Janek Schaefer (b. 1970)

  1. Recorded Delivery [1995 - 7" edit]

    A sound activated tape recorder travels overnight through the UK Post Office via Recorded Delivery service. The Dictaphone automatically edits the 15 hour journey down to a 72min recording, capturing only the significant sounds right up until the parcel is signed for at the end, where it is to be exhibited in a self storage building. The highlight is the early morning post office workers talking about rude things that they wished had happened the night before. Created for the group show 'Self Storage' curated by Artangel with Brian Eno and Laurie Anderson, Acorn Self Storage, Wembley, London. [Weblink]

  2. His Master's Voices [1997]

    T.S Eliot poem 'Burnt Norton' is played 3 times at once on the 3 tone-arm Tri-Phonic Turntable.

    A very simple and clear demonstration of the multi-arm simultaneous play back of the Tri-Phonic Turntable, and was the first Plunderphonic collage I ever recorded on it. T.S. Eliot reads an extract from his 1944 poem, which ponders on 'Time', past and present. Taking the spacing of the tone-arms as a basic delay device set out on a single copy of the mono LP, each output is panned across the stereo field which in turn 'amplifies' and illustrates the content of the prose. [Weblink]

  3. Skate [Random Play Record] [2001]

    Skate is an LP that is never the same twice. A random playing record that was hand cut on a home made gramophone lathe. Short scars of sound were cut centrically onto the record. This was then played in various ways on the Tri-Phonic Turntable to create a library of 66 sound events of different textures and 33 silent tracks... The results were played back on 3 random play CD's that were linked to sound reactive light bulbs, creating a living aleatory organism. When all the tracks hit silence, the gallery is thrown into darkness. [Weblink]

  4. Love Song [2003]

    'Love Song' began when I awoke with the idea fully formed in my mind while on honeymoon.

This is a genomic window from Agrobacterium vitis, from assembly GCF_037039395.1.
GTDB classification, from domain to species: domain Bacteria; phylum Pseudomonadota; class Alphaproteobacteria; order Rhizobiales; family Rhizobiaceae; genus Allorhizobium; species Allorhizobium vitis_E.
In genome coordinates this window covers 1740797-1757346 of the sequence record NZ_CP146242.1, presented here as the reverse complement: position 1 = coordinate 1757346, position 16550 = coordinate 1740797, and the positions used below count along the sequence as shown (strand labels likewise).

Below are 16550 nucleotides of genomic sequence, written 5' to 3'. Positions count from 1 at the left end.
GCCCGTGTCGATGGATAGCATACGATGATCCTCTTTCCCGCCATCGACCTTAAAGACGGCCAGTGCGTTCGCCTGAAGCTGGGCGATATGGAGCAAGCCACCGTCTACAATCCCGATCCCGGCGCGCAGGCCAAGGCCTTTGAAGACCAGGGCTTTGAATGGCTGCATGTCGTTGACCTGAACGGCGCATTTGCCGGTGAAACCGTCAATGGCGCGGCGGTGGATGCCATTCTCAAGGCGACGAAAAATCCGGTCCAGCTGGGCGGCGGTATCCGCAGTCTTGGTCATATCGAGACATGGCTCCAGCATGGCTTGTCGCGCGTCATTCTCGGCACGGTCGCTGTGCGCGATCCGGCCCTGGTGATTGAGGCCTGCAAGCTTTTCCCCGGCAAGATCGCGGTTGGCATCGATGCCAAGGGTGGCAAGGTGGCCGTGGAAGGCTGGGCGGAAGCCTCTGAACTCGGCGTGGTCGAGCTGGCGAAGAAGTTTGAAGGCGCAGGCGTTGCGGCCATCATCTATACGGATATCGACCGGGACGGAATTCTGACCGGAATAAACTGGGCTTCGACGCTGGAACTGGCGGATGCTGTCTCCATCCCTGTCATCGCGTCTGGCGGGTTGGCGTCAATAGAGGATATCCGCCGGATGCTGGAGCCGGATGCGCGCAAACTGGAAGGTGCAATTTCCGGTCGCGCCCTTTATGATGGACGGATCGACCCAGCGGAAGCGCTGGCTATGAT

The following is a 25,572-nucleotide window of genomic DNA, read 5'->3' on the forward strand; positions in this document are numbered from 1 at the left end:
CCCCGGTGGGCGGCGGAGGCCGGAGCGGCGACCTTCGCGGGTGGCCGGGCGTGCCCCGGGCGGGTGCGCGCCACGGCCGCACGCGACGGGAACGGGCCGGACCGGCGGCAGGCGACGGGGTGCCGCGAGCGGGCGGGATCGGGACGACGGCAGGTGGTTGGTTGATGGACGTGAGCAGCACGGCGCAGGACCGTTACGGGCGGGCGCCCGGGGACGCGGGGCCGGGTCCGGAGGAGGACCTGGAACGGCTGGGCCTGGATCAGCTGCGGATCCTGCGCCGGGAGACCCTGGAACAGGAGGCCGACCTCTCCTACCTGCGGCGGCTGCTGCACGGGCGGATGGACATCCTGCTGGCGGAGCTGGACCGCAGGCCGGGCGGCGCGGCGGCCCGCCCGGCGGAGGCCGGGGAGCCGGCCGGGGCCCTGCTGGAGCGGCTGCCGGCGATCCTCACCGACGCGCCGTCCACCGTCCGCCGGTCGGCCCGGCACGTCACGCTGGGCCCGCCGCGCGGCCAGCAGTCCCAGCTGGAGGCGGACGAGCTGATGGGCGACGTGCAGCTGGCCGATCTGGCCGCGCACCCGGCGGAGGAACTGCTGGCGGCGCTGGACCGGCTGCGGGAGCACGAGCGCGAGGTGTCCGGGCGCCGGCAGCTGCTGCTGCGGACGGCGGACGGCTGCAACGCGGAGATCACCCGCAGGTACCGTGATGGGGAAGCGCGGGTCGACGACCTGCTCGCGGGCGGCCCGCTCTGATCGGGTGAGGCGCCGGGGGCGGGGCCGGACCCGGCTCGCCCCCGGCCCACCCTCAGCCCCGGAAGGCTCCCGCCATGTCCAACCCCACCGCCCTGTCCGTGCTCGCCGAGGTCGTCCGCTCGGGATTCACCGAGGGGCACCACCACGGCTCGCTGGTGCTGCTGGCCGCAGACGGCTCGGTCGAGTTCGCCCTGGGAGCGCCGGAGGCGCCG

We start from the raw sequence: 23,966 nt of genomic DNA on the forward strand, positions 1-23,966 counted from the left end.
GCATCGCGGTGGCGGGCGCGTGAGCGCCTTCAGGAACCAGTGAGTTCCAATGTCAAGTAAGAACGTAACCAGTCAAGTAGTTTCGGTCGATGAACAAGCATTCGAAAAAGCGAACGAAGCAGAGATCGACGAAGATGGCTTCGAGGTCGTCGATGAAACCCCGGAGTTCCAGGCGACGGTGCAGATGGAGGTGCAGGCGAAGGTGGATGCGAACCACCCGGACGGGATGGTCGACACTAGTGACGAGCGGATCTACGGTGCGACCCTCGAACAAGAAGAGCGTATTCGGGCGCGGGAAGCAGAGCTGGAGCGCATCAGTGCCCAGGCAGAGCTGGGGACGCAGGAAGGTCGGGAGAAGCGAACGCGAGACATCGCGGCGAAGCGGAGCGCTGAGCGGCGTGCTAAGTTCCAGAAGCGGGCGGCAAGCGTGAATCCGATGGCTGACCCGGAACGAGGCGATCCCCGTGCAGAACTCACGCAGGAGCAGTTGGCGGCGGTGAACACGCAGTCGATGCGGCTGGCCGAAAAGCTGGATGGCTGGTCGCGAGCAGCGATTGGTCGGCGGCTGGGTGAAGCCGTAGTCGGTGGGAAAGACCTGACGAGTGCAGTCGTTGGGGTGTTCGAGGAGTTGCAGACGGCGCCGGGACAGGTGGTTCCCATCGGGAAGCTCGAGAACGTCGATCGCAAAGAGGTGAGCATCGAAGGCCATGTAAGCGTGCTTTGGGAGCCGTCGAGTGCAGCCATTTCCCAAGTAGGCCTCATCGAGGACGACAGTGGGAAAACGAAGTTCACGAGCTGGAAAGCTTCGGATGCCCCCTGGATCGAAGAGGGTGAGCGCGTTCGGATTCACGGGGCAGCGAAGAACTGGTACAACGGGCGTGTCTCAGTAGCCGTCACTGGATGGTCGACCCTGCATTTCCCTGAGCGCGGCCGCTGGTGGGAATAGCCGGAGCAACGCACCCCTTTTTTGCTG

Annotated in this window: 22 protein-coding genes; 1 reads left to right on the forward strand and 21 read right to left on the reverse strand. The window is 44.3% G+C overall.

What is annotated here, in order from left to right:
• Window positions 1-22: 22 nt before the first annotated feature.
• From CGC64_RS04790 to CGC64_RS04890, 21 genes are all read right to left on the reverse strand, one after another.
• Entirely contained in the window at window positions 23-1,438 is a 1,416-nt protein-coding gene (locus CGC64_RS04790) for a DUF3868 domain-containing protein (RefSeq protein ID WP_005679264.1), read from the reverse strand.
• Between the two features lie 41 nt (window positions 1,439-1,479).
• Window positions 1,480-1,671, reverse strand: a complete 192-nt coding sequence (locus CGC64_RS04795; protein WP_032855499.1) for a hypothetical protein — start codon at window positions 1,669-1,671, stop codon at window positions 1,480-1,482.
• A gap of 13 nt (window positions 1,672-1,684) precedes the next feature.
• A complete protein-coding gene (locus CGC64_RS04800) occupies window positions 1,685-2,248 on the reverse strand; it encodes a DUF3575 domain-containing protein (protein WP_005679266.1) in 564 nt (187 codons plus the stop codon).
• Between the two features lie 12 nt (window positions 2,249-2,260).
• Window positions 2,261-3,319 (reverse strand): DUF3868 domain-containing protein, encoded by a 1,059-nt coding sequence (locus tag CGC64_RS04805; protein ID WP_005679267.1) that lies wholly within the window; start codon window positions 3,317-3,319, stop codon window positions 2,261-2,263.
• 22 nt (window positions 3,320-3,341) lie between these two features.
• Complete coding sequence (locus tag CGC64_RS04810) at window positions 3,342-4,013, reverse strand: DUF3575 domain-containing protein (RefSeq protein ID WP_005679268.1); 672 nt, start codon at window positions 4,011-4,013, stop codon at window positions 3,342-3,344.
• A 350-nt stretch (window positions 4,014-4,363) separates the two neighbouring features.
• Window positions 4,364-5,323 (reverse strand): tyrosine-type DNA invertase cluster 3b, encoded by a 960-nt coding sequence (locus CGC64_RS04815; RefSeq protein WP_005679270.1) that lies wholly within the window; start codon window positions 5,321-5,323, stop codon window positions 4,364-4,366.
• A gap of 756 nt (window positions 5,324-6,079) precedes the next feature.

Love was 'in the air' it seems. My new bigger family has seven women living in England ranging in age from 7 to 60. I asked each one of them to sing the word Love seven separate times at seven different pitches. These pitches were chosen randomly, and they held the note for as long they could. Each relative was recorded in a different space and as my mother-in-law was poorly, I recorded her via a loudspeaker phone.

    Using these 49 variations as building blocks I constructed a multi-layered composition. This was developed around the themes of their various tonalities, and also their personal relationships, as mothers meld into their daughters, who meld into into their cousins and so on. The result is a beautifully woven sound texture, and a portrait of my family. The word Love is sung a total of 220 times and begins with the voice of my new wife.


  5. Minneapolis 'Office Max' Messages [2003]

    Time-lapse sound portrait of an all American neighbourhood. A simple collage of the messages I found left on the display model of a mini digital Dictaphone I bought at Office Max in Minneapolis. Being able to handle the recorder without supervision led to a series of messages that create a stereotyped portrait of the local community. The piece concludes with a short recording I made of the car radio as I tested it outside in the carpark. Truly 'Found Sound'. [Weblink]


    Janek was born in England to Polish and Canadian parents in 1970. While studying architecture at the Royal College of Art [RCA annual prize], he recorded the fragmented noises of a sound activated dictaphone travelling overnight through the Post Office. That work, titled 'Recorded Delivery' [1995] was made for the 'Self Storage' exhibition [Time Out critics choice] with one time postman Brian Eno and Artangel. Since then the multiple aspects of sound became his focus, resulting in many releases, installations, soundtracks for exhibitions, and concerts using his self built/invented record players with manipulated found sound collage. The 'Tri-phonic Turntable' [1997] is listed in the Guinness Book of Records as the 'World's Most Versatile Record Player'. He has performed, lectured and exhibited widely throughout Europe [Sonar, Tate Modern, ICA], USA/Canada, [The Walker, XI, Mutek, Princeton], Japan, and Australia [Sydney Opera House]. In 2007 he was Nominated for a British Composer of the Year Award.

    The context of each idea is central to its development and resolution. His concerts and installations explore the spatial and architectural aspect that sound can evoke and the twisting of technology. Hybrid analogue and digital techniques are used to manipulate field recordings with live modified vinyl and found sound to create evocative and involving environments. His CD 'Above Buildings' [2000] was released on Fat Cat to considerable praise, [The Guardian CD of the week]. He plays in duos with Philip Jeck (Songs for Europe CD), Robert Hampson (Comae CD), and Stephan Mathieu (Hidden Name CD). Janek runs his own label [audiOh!Recordings] and web site [] as well as releasing work with Asphodel, Sub Rosa, Hot Air, Sirr, Rhiz, [K-RAA-K]3, Alluvial, DSP, Diskono, BiP_HOp, Cronica, LINE, ::Room40::, Fat Cat, and Staalplaat. He currently works as a full time sound artist/sound designer/musician/visiting lecturer and composer from the audiOh! Room in London.



    Further projects: Extended Play, Vacant Space, Two by Two by Too Many by Too Much can be found in Janek Schaefer in UbuWeb Film